A hundred years ago, the oil barons of the United States converted their petrodollars into world-class art collections and the museums to house them. Today it is the energy-rich states lining the Persian Gulf (here known as the Arabian Gulf or simply "the Gulf") that are competing to do the same. The story of Qatar’s cultural ambitions begins in 1995, when Sheikh Hamad, then in his early 40s, deposed his father, who was vacationing in Switzerland, in a bloodless coup. Sheikh Khalifa had ruled Qatar since a year after its independence from Britain in 1971, but he had been slow to invest the country’s petroleum revenue in cultural improvement. Doha, now a vast construction site, continues to show signs of poor urban planning and cheap cement construction from its initial development in the 1970s.Upon his ascension, Sheikh Hamad ushered in a series of political and cultural reforms—religious tolerance, private foreign ownership, women’s suffrage, the creation of the news channel Al Jazeera—turning his conservative Islamic country into a new model for the Middle East. At the same time, the Emir invested in the technology to explore and tap the vast gas reserves beneath Qatar’s territorial waters known as the North Field, converting this one-time hamlet of pearl divers and nomadic tribesmen into the world’s largest exporter of liquefied natural gas.

An upturn in world energy prices, combined with steady oil production and increased gas exploration, has created unprecedented wealth for this small country, which is the size of Connecticut and boasts one of the world’s highest GDPs.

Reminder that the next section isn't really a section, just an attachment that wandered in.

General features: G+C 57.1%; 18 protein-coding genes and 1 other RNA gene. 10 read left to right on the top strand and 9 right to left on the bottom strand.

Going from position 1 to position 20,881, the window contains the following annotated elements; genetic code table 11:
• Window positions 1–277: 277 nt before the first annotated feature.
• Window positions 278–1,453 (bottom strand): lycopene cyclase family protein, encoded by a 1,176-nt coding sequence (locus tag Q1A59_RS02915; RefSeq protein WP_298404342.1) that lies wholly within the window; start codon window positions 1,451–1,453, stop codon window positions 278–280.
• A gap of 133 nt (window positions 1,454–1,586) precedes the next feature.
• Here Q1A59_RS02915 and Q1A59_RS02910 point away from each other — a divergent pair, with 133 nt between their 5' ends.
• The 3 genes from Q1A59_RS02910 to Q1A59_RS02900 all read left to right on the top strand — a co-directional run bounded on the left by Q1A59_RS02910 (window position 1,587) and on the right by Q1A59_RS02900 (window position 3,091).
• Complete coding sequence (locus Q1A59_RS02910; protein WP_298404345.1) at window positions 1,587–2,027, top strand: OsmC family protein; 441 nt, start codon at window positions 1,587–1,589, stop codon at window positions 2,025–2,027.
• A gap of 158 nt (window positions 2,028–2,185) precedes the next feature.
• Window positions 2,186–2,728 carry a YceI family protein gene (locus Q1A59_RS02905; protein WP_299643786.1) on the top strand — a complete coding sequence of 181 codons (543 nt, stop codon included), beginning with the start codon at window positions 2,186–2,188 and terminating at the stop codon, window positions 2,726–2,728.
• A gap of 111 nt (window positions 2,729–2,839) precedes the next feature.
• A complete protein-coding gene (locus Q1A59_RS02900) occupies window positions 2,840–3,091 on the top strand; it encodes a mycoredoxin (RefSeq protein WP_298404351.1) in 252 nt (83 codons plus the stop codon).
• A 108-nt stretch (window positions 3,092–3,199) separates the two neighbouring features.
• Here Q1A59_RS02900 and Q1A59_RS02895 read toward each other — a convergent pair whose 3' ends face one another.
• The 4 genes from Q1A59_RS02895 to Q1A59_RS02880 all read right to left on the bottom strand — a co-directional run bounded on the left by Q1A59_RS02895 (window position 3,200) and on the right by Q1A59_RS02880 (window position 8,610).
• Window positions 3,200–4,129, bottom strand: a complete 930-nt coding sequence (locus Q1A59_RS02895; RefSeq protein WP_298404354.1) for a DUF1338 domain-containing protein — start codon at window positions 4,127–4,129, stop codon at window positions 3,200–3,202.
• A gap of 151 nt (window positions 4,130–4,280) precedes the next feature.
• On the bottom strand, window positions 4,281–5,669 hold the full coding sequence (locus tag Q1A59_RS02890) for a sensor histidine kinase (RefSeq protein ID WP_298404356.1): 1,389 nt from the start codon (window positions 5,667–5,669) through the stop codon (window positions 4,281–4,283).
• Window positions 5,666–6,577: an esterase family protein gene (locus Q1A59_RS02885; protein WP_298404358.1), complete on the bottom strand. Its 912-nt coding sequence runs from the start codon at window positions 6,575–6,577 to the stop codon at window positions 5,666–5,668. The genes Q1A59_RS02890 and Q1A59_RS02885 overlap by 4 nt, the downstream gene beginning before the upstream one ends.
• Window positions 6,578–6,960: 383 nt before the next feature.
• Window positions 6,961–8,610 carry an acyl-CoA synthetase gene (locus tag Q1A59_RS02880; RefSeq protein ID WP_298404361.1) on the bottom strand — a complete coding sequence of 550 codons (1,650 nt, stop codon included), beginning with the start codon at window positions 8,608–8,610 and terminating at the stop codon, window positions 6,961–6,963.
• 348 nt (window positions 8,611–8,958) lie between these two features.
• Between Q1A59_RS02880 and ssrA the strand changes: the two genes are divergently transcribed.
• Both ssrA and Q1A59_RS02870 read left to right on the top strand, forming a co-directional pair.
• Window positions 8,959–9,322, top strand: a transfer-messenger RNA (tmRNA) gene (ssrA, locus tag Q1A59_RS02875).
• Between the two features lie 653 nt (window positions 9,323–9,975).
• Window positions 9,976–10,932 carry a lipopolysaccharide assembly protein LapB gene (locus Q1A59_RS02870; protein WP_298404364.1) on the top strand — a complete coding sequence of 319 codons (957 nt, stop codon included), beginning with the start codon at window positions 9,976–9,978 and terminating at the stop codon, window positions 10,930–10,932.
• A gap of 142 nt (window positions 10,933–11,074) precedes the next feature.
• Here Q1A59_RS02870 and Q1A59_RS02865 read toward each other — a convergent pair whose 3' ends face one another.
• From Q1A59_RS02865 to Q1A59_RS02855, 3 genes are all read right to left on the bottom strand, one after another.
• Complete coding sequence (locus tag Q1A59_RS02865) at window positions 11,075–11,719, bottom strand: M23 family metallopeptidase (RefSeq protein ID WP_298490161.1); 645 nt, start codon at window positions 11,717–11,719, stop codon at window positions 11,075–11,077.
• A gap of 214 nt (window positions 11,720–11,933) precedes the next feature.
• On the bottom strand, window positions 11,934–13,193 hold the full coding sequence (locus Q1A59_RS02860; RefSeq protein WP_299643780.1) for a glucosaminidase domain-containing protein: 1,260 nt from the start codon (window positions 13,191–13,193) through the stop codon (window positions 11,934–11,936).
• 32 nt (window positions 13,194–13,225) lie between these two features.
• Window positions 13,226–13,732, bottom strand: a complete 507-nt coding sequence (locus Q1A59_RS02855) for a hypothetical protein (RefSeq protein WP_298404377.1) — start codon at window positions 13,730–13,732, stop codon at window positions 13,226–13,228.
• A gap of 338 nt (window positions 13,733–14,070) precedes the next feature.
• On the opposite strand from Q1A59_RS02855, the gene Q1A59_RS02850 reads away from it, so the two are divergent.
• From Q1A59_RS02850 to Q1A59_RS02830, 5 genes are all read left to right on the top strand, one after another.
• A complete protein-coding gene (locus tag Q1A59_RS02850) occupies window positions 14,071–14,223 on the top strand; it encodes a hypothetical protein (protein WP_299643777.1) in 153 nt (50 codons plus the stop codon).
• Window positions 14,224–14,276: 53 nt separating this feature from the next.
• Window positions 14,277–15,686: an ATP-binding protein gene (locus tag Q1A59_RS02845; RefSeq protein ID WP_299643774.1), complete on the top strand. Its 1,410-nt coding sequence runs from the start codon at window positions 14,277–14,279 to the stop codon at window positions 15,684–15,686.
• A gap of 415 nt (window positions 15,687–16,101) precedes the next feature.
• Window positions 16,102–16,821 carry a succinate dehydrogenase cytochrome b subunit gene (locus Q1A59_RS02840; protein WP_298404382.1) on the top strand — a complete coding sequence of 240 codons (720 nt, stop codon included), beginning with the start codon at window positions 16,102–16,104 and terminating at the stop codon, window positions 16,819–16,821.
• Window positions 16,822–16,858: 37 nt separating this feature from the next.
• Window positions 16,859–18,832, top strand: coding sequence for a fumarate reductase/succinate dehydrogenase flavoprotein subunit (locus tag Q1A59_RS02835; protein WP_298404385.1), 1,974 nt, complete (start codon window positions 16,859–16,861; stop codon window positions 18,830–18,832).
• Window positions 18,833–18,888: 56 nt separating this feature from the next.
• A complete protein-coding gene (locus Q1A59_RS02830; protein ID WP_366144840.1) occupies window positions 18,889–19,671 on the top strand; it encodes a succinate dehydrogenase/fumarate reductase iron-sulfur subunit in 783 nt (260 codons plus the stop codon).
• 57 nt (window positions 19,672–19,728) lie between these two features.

The same oil money that helped pay for a new skyscraper skyline rising out of the corniche has led to the creation of Qatar’s 4,500-object collection of Islamic art, with artifacts ranging over 1,400 years, from Spain to the Far East—the results of a decade-long buying spree. Backed by a blank check from the Emir, Qatar has been an unstoppable force as Islamic work came up at auction, but due to the relatively short acquisition period, the collection has been limited by the public availability of important work. Even after the Al-Thani family paid £2.9 million for the Clive of India flask in 2003, for example, it took nearly five years to negotiate its export from Britain to Qatar.

Eight years ago, after an initial architectural competition fell through, the Emir convinced Pei to take on the project to house his collection. "I started this project with the Emir," said Pei, 91, as he toured the new museum. "He asked me to do a building of this kind for Qatar to put an emphasis on culture. Here, in the oil-and-gas world, culture is not emphasized as it should be. I accepted it because of that challenge. I’ve never had the opportunity to do anything like this."

Pei researched Islamic architecture, eventually rejecting the opulence one finds in Cordoba, Spain, for the simple massing of a 13th-century ablution fountain, which he admired in the mosque of Ibn Tulun in Cairo. Pei filtered the stepped proportions of this domed building through his modernist sensibility to create a refined structure that is a near-perfect architectural pairing of ancient and modern. It is more conservative in materials and form than other recent museum projects around the world, but its restrained opulence mirrors the elegant treasures contained within.